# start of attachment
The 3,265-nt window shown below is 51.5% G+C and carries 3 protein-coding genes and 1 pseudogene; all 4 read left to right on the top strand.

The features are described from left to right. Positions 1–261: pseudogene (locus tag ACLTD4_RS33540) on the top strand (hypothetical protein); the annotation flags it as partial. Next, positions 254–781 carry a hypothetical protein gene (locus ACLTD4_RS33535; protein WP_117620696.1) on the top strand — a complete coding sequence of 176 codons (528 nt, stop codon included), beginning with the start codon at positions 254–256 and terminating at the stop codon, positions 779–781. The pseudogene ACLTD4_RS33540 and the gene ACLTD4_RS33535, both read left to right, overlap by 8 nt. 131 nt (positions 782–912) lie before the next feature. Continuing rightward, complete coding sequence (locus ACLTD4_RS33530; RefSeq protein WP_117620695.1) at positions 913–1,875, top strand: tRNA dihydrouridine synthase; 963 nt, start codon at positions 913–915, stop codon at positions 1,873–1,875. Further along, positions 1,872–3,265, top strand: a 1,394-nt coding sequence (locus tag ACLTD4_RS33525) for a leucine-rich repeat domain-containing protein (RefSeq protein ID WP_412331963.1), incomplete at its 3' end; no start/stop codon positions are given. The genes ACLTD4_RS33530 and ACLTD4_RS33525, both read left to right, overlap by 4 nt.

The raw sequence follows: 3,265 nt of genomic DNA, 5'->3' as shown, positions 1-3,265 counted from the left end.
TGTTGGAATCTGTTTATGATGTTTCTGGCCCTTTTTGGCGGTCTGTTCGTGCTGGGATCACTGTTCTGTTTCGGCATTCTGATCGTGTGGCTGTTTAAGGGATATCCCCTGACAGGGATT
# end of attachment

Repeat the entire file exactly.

The 3,265-nt window shown below is 51.5% G+C and carries 3 protein-coding genes and 1 pseudogene; all 4 read left to right on the top strand.

The features are described from left to right. Positions 1–261: pseudogene (locus tag ACLTD4_RS33540) on the top strand (hypothetical protein); the annotation flags it as partial. Next, positions 254–781 carry a hypothetical protein gene (locus ACLTD4_RS33535; protein WP_117620696.1) on the top strand — a complete coding sequence of 176 codons (528 nt, stop codon included), beginning with the start codon at positions 254–256 and terminating at the stop codon, positions 779–781. The pseudogene ACLTD4_RS33540 and the gene ACLTD4_RS33535, both read left to right, overlap by 8 nt. 131 nt (positions 782–912) lie before the next feature. Continuing rightward, complete coding sequence (locus ACLTD4_RS33530; RefSeq protein WP_117620695.1) at positions 913–1,875, top strand: tRNA dihydrouridine synthase; 963 nt, start codon at positions 913–915, stop codon at positions 1,873–1,875. Further along, positions 1,872–3,265, top strand: a 1,394-nt coding sequence (locus tag ACLTD4_RS33525) for a leucine-rich repeat domain-containing protein (RefSeq protein ID WP_412331963.1), incomplete at its 3' end; no start/stop codon positions are given. The genes ACLTD4_RS33530 and ACLTD4_RS33525, both read left to right, overlap by 4 nt.

The raw sequence follows: 3,265 nt of genomic DNA, 5'->3' as shown, positions 1-3,265 counted from the left end.
TGTTGGAATCTGTTTATGATGTTTCTGGCCCTTTTTGGCGGTCTGTTCGTGCTGGGATCACTGTTCTGTTTCGGCATTCTGATCGTGTGGCTGTTTAAGGGATATCCCCTGACAGGGATT